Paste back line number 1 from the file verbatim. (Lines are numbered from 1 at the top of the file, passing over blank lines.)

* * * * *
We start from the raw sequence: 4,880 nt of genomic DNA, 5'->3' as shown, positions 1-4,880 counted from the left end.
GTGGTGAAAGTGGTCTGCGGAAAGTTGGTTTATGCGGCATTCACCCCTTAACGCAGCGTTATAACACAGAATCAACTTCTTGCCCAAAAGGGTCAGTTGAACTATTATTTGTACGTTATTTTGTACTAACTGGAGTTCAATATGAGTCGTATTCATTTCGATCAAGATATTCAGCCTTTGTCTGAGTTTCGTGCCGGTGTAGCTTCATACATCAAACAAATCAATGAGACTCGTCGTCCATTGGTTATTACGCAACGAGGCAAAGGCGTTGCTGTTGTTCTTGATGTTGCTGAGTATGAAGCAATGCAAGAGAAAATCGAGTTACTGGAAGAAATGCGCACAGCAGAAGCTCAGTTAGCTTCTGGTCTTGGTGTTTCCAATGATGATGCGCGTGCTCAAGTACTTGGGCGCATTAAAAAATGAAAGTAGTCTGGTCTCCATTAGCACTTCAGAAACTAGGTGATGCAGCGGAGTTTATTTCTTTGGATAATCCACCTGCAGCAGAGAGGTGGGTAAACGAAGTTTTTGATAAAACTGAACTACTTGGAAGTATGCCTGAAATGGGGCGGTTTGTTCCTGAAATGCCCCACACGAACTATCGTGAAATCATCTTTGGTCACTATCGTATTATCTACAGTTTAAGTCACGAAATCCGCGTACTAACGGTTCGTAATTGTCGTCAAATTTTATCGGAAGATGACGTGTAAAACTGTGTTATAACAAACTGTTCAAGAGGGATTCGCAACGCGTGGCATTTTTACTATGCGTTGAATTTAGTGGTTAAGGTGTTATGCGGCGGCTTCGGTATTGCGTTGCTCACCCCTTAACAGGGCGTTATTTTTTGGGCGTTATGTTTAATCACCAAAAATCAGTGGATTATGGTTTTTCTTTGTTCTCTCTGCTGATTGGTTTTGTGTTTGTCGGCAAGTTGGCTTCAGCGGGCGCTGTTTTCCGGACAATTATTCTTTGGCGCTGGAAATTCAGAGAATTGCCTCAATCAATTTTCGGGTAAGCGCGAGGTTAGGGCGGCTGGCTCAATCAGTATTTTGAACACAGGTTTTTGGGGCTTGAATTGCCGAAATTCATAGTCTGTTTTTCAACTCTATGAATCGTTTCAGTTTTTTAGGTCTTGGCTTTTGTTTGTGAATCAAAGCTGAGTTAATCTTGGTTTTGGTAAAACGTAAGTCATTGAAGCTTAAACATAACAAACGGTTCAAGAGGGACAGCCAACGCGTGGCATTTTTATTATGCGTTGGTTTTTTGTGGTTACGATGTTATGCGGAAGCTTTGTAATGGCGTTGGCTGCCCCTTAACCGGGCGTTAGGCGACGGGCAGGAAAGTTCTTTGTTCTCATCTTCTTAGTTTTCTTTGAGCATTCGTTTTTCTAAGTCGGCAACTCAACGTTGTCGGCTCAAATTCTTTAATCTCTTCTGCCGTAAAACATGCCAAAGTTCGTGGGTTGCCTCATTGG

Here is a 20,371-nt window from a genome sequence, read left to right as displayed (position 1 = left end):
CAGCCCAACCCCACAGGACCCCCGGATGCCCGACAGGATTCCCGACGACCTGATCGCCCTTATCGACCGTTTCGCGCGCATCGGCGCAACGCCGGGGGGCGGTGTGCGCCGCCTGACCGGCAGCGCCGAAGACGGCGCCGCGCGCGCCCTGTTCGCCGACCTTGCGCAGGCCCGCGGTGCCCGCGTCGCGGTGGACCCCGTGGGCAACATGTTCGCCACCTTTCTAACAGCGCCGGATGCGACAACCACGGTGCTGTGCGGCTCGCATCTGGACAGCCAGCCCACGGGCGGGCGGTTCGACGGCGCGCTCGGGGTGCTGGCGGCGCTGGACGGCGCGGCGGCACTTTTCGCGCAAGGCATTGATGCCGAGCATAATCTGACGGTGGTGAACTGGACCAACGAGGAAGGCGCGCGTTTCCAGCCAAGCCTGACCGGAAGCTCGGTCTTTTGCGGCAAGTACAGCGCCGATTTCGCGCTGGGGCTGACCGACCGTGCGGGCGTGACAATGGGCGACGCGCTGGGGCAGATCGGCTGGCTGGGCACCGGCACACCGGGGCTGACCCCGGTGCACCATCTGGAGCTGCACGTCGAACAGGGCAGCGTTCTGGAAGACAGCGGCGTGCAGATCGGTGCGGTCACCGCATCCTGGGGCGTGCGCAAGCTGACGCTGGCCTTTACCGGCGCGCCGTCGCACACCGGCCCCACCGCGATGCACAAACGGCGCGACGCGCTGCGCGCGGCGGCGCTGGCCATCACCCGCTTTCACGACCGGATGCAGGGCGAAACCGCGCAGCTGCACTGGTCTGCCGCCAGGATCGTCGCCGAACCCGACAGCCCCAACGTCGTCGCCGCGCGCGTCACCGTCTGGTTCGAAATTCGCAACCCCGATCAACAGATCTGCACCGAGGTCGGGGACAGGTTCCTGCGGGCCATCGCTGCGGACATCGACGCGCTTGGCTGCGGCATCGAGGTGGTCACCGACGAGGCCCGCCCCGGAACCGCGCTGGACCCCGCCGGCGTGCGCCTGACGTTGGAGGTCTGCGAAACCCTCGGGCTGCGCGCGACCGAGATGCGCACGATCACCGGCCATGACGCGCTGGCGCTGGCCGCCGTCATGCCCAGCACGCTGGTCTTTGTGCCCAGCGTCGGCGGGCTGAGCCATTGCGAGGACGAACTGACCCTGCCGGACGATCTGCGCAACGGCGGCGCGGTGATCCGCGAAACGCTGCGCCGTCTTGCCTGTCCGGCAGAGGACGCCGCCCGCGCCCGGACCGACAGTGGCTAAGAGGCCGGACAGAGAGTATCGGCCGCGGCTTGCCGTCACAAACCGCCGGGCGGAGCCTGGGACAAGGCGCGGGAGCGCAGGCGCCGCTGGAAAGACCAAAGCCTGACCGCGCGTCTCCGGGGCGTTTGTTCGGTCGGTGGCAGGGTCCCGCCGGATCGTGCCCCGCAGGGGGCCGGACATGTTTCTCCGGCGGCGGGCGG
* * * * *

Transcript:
We start from the raw sequence: 4,880 nt of genomic DNA, 5'->3' as shown, positions 1-4,880 counted from the left end.